31 August 2006 - 7 October 2006
Opening Reception 18 December 2012 8pm
Mercer Union is pleased to announce the opening of two new exhibitions on Thursday August 31st, 2006, at 8pm.
“With reams of fluorescent office paper, glue sticks and expended fluorescent light tubes, Allard creates her work by shaping the sheets of paper around the tubes and then installing the resulting forms upright and at varying heights. Like information, there are spikes and recesses with contour contingent upon the space. It is elegant and efficient. “
– excerpted from the brochure essay by Brian Joseph Davis
Michelle Allard (Toronto/Vancouver) is an artist based in Toronto and Vancouver. Recent exhibitions include “Transformation/Metamorphosis at Aomori Contemporary Art Centre, Japan, ‘In the Pink’ at Association Pollen, France, 2005; “Extruded Expanded’ at YYZ Artists Outlet, 2004, and will be exhibiting at Eye Level gallery in Halifax in early September, and will be showing solo work at Diaz Contemporary, Toronto, in November. She has taken part in several residencies; Association Pollen, France, 2005; Aomori Contemporary Art Centre, Japan, 2005, and Aceartinc in Winnipeg, 2004. Michelle Allard is represented by Diaz Contemporary, Toronto.
More Information As it Develops
Information: Data flow, words, money, signals and numbers, the very buzzing hum of the world. How can I prove this? Statistical models are not only weak analogues for conveying the organic logic of said buzzing hum, statistics are also, humorously enough, more information.
Of the writers who have tried to describe information, William Gibson believed it was “Lines of light, ranged in the non-space of the mind, clusters and constellations of data. Like city lights, receding.” For Guy Debord it was “Capital to such a degree of accumulation that it becomes image.” As far as descriptions of the un-describable go, either of these postulations resonated well enough for their time: Gibson’s fictional passage having been taken up as a mantra for futurists looking for a digital El Dorado; Debord’s aphorism shouted by students wishing to raze the modernist state and its implicit, soft oppression.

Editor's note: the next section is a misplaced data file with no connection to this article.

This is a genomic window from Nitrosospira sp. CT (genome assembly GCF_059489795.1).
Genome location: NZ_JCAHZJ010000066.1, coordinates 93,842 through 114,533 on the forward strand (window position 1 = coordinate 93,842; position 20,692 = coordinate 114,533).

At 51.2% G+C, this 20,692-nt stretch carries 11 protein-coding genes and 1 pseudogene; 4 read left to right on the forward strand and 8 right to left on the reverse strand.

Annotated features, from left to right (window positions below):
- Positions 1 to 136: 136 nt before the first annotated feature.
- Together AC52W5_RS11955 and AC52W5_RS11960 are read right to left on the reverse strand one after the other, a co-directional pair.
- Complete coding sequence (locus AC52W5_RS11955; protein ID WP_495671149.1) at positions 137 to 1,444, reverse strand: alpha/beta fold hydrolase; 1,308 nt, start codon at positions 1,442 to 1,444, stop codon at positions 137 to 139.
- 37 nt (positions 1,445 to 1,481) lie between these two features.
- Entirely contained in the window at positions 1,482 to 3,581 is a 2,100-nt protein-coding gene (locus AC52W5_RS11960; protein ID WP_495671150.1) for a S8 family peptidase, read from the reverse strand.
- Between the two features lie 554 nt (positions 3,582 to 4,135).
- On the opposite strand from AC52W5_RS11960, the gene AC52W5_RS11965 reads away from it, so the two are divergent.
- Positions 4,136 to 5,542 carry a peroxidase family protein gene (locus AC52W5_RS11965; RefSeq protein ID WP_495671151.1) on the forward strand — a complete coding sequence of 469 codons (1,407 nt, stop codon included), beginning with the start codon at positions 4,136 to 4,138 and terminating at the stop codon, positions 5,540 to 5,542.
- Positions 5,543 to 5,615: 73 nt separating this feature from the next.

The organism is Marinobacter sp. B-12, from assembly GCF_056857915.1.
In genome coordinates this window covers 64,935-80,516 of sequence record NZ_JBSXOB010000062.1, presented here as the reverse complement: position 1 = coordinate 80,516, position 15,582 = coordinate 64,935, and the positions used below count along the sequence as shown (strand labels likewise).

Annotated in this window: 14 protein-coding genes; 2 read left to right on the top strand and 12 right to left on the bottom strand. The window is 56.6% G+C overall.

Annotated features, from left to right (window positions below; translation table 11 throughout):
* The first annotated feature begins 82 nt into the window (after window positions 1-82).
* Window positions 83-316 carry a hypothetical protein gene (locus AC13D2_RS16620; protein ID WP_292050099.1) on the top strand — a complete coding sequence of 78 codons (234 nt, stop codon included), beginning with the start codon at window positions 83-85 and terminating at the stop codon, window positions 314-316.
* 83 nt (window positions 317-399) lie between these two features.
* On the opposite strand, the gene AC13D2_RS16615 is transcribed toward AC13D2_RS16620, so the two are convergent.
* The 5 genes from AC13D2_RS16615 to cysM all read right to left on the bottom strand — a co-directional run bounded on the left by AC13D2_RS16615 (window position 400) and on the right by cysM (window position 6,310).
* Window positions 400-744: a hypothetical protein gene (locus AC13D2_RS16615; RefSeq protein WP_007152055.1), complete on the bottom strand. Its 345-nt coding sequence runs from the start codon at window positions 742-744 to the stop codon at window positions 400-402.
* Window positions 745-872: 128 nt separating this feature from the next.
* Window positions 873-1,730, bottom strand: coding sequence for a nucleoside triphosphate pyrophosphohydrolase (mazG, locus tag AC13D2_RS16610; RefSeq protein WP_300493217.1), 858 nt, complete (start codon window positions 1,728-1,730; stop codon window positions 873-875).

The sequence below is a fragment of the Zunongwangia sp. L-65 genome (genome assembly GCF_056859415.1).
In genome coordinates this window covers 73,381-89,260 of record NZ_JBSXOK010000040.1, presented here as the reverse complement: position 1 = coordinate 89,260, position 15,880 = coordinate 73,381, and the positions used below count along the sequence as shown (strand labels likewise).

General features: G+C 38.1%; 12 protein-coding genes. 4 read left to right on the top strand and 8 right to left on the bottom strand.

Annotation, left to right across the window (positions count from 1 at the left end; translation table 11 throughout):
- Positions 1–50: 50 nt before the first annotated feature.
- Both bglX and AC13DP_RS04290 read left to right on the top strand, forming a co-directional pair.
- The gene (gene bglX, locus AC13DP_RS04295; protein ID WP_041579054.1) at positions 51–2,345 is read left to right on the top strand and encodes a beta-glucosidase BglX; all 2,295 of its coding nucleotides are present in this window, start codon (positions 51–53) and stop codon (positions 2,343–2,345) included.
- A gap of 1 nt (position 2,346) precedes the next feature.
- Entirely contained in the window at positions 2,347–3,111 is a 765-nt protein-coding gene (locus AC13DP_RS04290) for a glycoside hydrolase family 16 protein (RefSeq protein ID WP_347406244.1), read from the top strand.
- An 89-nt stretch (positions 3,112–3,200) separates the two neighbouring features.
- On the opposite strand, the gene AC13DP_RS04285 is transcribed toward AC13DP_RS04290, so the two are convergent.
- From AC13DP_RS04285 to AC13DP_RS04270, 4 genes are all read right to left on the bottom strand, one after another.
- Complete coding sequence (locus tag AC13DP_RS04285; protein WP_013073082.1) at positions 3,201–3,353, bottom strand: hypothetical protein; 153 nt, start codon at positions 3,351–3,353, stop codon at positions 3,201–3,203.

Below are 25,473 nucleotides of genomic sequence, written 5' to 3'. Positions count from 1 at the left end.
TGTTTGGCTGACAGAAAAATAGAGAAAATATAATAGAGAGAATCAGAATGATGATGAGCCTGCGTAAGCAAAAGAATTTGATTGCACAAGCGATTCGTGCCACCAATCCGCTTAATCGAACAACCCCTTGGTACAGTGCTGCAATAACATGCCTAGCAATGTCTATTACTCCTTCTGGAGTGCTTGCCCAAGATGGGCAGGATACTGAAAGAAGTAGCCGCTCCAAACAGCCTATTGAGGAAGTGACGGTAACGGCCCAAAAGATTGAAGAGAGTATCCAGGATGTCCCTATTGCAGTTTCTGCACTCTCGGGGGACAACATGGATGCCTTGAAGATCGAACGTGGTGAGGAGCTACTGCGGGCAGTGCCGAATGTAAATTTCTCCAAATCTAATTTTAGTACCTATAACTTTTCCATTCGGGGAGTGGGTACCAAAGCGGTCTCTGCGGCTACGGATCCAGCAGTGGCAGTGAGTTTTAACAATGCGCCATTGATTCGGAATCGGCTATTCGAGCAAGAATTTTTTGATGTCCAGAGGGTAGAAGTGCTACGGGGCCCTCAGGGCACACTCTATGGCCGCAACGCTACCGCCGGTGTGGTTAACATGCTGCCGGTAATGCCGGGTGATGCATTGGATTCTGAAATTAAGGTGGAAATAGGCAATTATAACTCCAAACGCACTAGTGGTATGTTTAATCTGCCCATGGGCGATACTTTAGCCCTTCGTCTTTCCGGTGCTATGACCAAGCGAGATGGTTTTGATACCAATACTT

Despite the apparent distance between the two quotes, both are making the same wager that in the post-industrial era economies would not be patched, repaired, and powered by Marx’s proletariat or Ford’s assembly line workers. There would not be the clanking of machines, but the hum of information being brokered at a profit and—coming on down the trough to where we are—herded at a deficit and loss by us.
Temps, call centre operators, content providers—we are no “console cowboys,” to use the name Gibson gave to his anti-heroes. We are closer to the characters of the film Office Space. Successful absentees at our luckiest. At our most shit-outta-luck, fired without ever knowing it, due to an accounting error.
Uncertainties generated from the production of information (Is it even a product? Am I a worker?) have always haunted office spaces. Franz Kafka, for example, built his fictional, bureaucratic worlds on uncertainty.
Uncertainty is also Vancouver artist Michelle Allard’s method behind the work Flourish. With reams of fluorescent office paper, glue sticks and expended fluorescent light tubes, Allard creates her work by shaping the sheets of paper around the tubes and then installing the resulting forms upright and at varying heights. Like information, there are spikes and recesses with contour contingent upon the space. It is elegant and efficient. In the budget for this exhibition the artist estimated the total cost at $139.82.
Kafka the writer and Kafka the clerk would both smile.
She calls her chosen material “un-heroic,” not in the way I used the word above, but to define her material choice in opposition to what’s often used in sculpture and architecture: bronze, marble, or brushed concrete. There are resonances, however. Walk through a business district or office park. Marble or brushed concrete are the permanent illusions that support the final, fatal illusion of permanence. But inside all those buildings, paper is the discordant note that cuts through the fluorescent hum, as if the pulping and pressing process didn’t quite squeeze out paper’s semi-organic status. Like kudzu, it creeps and grows over desk and recycling bin. More information. More paper. It’s an unsteady, organic system that’s revealed through and after Allard’s labour intensive installation process.
Of that process, Allard’s best move is keeping the paper empty. All information itself has gone missing and, standing back a little, even the buildings of stone and metal have gone missing. The city—and I cannot look at her installations and not see cities or at least the spontaneous cause and effects that drive cities—is now just the paper. Plain and blank with lights fully receded and the spectacle cancelled, there is just the flourish and flicker of this crystalline growth underfoot. As errant water or a good gust of wind could flatten it, it remains very uncertain.
And that’s all the information I have.
Brian Joseph Davis, 2006